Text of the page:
title = "Conformational analysis of a highly potent, constrained gonadotropin-releasing hormone antagonist. 2. Molecular dynamics simulations",
abstract = "Molecular dynamics simulations in vacuo and in solvent have been used, in combination with the NMR data presented in the preceding paper in this issue, to analyze the conformational behavior of a highly potent antagonist of gonadotropin-releasing hormone (GnRH). An initial conformational search in vacuo yielded two fundamentally different classes of structures that differ in the location of the tail formed by residues 1-3, above or below the cyclic part of the molecule. NMR restraints were applied progressively on both families of structures, leading to a consistent conformational model that confirms and refines the interpretation of the experimental data. The restraints force the orientation of the tail above the ring and induce a β-hairpin structure in residues 5-8, as expected from the NMR analysis. The simulations support the presence of a γ turn around D-Trp3 and indicate the presence of high mobility in residues 1 and 2. Two different conformational equilibria have been characterized in the Asp4-Dpr10 bridge. Frequent contacts between the tail, Tyr5, and Arg8 indicate new bridging constraints to obtain more rigid GnRH antagonists. The biological activity of some bicyclic GnRH analogues that include these constraints supports our refined model for the bioactive conformation of GnRH. Our molecular dynamics results show that only a careful choice of NMR restraints, and their continuous evaluation, can lead to reliable structures when considerable flexibility exists in the molecule. In vacuo, large energy differences are observed between structures with different aromatic side chain rotameric states. We find that conformations that should be visited frequently in our experimental conditions can have energies more than 30 kcal/mol above the lowest energy conformation found in vacuo. These energy differences are mainly due to nonbonding interactions that highly favor compact structures. Simulations carried out in a solvent bath can overcome this problem and yield improved structures, with a lower tendency to form intramolecular hydrogen bonds.",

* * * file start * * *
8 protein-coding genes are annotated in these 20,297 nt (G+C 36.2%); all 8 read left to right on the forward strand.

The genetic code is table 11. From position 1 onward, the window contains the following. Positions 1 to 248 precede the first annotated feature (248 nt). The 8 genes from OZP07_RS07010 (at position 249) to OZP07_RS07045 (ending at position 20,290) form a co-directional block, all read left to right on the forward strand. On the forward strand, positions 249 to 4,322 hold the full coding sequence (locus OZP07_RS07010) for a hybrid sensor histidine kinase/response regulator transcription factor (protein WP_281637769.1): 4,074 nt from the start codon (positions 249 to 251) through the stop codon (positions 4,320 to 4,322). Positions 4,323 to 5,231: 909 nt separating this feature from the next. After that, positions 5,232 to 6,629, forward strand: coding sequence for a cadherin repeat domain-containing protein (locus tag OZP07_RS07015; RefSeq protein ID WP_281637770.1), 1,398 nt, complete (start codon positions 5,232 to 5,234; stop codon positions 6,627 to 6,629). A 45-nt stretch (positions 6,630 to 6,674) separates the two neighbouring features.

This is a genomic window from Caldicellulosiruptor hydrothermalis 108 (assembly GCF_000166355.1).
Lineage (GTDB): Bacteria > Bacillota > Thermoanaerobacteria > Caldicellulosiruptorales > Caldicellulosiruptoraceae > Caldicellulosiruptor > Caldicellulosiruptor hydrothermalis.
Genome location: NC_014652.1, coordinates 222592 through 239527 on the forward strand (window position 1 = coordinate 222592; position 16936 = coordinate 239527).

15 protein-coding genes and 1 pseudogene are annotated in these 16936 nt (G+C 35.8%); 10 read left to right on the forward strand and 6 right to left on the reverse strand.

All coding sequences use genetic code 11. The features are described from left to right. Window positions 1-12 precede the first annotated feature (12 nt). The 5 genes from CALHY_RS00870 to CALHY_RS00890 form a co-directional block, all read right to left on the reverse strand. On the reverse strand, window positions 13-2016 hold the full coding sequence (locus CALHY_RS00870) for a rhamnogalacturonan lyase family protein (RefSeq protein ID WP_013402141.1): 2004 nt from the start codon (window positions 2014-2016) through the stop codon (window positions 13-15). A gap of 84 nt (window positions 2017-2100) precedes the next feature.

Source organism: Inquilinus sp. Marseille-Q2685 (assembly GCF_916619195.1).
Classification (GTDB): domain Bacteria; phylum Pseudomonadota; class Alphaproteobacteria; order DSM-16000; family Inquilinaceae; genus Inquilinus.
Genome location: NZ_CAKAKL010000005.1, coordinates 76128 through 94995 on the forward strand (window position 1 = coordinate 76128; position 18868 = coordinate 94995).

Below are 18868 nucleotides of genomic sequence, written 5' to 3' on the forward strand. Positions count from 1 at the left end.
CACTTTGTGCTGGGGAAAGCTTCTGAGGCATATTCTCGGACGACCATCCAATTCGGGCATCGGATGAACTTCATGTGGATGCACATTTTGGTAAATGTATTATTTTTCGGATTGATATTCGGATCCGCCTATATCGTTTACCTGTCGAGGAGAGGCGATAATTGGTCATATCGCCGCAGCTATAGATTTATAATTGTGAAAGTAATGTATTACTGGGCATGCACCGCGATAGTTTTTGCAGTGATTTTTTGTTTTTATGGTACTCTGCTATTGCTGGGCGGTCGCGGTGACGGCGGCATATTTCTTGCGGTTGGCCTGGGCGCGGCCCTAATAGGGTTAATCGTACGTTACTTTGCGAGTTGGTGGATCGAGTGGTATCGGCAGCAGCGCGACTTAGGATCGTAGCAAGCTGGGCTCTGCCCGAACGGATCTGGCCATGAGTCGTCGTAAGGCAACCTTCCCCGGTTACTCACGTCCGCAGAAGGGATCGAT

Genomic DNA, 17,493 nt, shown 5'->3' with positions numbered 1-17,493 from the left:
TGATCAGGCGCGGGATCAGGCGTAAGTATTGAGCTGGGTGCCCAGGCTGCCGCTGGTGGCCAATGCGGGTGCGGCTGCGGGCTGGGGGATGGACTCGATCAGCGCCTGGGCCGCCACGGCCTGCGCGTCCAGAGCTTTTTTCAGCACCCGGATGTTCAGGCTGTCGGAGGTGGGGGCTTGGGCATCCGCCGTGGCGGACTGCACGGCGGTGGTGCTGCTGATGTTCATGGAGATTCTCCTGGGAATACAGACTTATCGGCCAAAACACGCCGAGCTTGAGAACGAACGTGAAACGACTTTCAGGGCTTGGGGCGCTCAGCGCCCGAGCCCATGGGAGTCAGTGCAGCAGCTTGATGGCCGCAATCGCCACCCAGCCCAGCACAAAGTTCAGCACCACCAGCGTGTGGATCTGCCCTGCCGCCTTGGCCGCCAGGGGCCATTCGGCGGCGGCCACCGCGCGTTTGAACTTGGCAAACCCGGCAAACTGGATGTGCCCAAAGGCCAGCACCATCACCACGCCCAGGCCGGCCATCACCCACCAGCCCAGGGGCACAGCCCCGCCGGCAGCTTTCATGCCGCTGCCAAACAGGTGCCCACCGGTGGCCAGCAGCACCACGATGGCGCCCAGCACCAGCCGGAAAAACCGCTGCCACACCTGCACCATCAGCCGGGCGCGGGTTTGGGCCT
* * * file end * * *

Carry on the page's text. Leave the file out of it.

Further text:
author = "Jose Rizo-Rey and Koerber, {Steven C.} and Bienstock, {Rachelle J.} and Jean Rivier and Gierasch, {Lila M.} and Hagler, {Arnold T.}",
year = "1992",
language = "English (US)",
volume = "114",
pages = "2860--2871",
journal = "Journal of the American Chemical Society",
issn = "0002-7863",
publisher = "American Chemical Society",
number = "8",

}

TY - JOUR

T1 - Conformational analysis of a highly potent, constrained gonadotropin-releasing hormone antagonist. 2. Molecular dynamics simulations

AU - Rizo-Rey, Jose

AU - Koerber, Steven C.

AU - Bienstock, Rachelle J.

AU - Rivier, Jean

AU - Gierasch, Lila M.

AU - Hagler, Arnold T.

PY - 1992

Y1 - 1992